Kinetics and Reaction Engineering


Introduces students to the application of kinetics and reaction engineering in chemical engineering processes. The course will not only serve as an introduction to the fundamental principles of kinetics and reaction engineering, but also to the practical application of the technology in industry.



  • Semester 1 - 2015

Learning Outcomes

1. To develop an understanding of the fundamental principles underlying kinetics and reaction engineering

2. To understand issues related to the practical application of reaction engineering

3. To establish expertise relevant to the practice of kinetics and reaction engineering


PART (A): Homogeneous reaction kinetics and engineering

  1. Kinetics and thermodynamics, types of reactions, reaction mechanisms, equilibrium considerations.
  2. The rate expression. Determination of the reaction rate form by differential and integral methods. Determination of the rate constant.
  3. Performance equations for batch, plug flow and continuous flow reactors. The concepts of space time, residence time and space velocity. Interpretation of results from reactors.
  4. Optimisation for single reactions. Implications of using of multiple reactors in various configurations. Interpretation of results. Reactor design for multiple reactions.
  5. Heat effects. Temperature effects on yield. Energy balance. Adiabatic and non-adiabatic operations.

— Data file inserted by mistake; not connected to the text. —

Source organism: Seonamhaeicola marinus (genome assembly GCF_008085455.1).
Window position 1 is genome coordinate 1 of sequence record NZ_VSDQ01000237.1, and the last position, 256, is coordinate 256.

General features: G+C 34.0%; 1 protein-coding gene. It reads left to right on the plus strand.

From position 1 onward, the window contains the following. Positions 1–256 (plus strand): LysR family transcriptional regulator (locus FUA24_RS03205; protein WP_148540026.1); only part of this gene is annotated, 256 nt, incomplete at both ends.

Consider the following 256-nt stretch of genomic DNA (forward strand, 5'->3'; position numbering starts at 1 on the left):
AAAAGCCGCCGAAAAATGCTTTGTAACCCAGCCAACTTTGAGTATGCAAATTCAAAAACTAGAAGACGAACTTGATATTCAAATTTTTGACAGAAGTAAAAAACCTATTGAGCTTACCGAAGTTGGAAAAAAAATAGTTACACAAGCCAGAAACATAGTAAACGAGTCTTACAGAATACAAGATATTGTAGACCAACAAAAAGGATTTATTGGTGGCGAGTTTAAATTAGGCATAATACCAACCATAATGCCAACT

6. Non-ideal behaviour. RTD measurements and implications.

PART (B): Heterogeneous reaction kinetics and engineering

  1. Distinguishing features of heterogeneous reactions. The concept of rate controlling step.
  2. Gas-fluid reactions. The shrinking core model. Reactor design using the plug flow and fluidised bed models.
  3. Adsorption isotherms, the Langmuir model. The importance of adsorption in catalytic reactions and reaction mechanisms.
  4. The physical properties of catalysts. Determination of the surface area, porosity and pore size distribution. Molecular, Knudsen and surface diffusion in catalysts.
  5. Simultaneous diffusion and chemical reaction in catalysts. The concept of effectiveness factor.
  6. Interpretation of data and analysis of catalytic reactor performance. Simple reactor design for catalytic reactions.

Assumed Knowledge

First and Second Year Maths and Chemistry, CHEE3320 Thermodynamics

Assessment Items

Written Assignment: Assignments

Formal Examination: Formal Examination

Contact Hours



Face to Face On Campus 4 hour(s) per Week for Full Term


Face to Face On Campus 2 hour(s) per Week for Full Term